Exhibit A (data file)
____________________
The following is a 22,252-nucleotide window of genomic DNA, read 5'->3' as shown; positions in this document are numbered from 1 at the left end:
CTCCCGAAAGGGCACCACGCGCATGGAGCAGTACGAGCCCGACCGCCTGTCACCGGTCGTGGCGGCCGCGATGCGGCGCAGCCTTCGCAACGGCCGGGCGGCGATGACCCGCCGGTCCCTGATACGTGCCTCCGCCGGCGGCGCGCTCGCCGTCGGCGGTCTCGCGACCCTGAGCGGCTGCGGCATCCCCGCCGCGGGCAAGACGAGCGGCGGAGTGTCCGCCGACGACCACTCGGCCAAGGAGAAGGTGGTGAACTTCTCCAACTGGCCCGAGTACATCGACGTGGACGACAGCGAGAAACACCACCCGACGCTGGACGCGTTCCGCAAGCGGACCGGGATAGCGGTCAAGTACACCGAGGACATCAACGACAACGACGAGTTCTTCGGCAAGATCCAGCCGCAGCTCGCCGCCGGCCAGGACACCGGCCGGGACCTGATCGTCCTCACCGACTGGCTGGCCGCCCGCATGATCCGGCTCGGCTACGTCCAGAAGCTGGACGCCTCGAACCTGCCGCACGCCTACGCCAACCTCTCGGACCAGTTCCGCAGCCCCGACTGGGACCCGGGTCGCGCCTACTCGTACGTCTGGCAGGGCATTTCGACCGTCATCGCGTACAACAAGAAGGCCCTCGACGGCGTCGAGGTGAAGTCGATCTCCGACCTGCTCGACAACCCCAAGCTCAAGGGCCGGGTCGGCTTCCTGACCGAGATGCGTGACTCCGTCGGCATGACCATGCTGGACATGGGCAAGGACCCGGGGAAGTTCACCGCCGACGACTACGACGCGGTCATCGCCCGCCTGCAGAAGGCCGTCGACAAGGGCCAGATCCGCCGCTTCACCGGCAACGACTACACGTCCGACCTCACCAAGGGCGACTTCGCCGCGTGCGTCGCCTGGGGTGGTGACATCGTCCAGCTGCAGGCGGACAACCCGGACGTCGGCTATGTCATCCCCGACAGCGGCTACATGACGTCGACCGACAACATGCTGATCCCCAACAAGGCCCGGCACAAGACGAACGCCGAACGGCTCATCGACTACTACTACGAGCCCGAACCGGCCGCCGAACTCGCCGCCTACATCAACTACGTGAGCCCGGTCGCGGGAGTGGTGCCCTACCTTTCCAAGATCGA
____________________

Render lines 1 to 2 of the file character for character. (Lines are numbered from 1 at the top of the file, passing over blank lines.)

The following is a 22,252-nucleotide window of genomic DNA, read 5'->3' as shown; positions in this document are numbered from 1 at the left end:
CTCCCGAAAGGGCACCACGCGCATGGAGCAGTACGAGCCCGACCGCCTGTCACCGGTCGTGGCGGCCGCGATGCGGCGCAGCCTTCGCAACGGCCGGGCGGCGATGACCCGCCGGTCCCTGATACGTGCCTCCGCCGGCGGCGCGCTCGCCGTCGGCGGTCTCGCGACCCTGAGCGGCTGCGGCATCCCCGCCGCGGGCAAGACGAGCGGCGGAGTGTCCGCCGACGACCACTCGGCCAAGGAGAAGGTGGTGAACTTCTCCAACTGGCCCGAGTACATCGACGTGGACGACAGCGAGAAACACCACCCGACGCTGGACGCGTTCCGCAAGCGGACCGGGATAGCGGTCAAGTACACCGAGGACATCAACGACAACGACGAGTTCTTCGGCAAGATCCAGCCGCAGCTCGCCGCCGGCCAGGACACCGGCCGGGACCTGATCGTCCTCACCGACTGGCTGGCCGCCCGCATGATCCGGCTCGGCTACGTCCAGAAGCTGGACGCCTCGAACCTGCCGCACGCCTACGCCAACCTCTCGGACCAGTTCCGCAGCCCCGACTGGGACCCGGGTCGCGCCTACTCGTACGTCTGGCAGGGCATTTCGACCGTCATCGCGTACAACAAGAAGGCCCTCGACGGCGTCGAGGTGAAGTCGATCTCCGACCTGCTCGACAACCCCAAGCTCAAGGGCCGGGTCGGCTTCCTGACCGAGATGCGTGACTCCGTCGGCATGACCATGCTGGACATGGGCAAGGACCCGGGGAAGTTCACCGCCGACGACTACGACGCGGTCATCGCCCGCCTGCAGAAGGCCGTCGACAAGGGCCAGATCCGCCGCTTCACCGGCAACGACTACACGTCCGACCTCACCAAGGGCGACTTCGCCGCGTGCGTCGCCTGGGGTGGTGACATCGTCCAGCTGCAGGCGGACAACCCGGACGTCGGCTATGTCATCCCCGACAGCGGCTACATGACGTCGACCGACAACATGCTGATCCCCAACAAGGCCCGGCACAAGACGAACGCCGAACGGCTCATCGACTACTACTACGAGCCCGAACCGGCCGCCGAACTCGCCGCCTACATCAACTACGTGAGCCCGGTCGCGGGAGTGGTGCCCTACCTTTCCAAGATCGA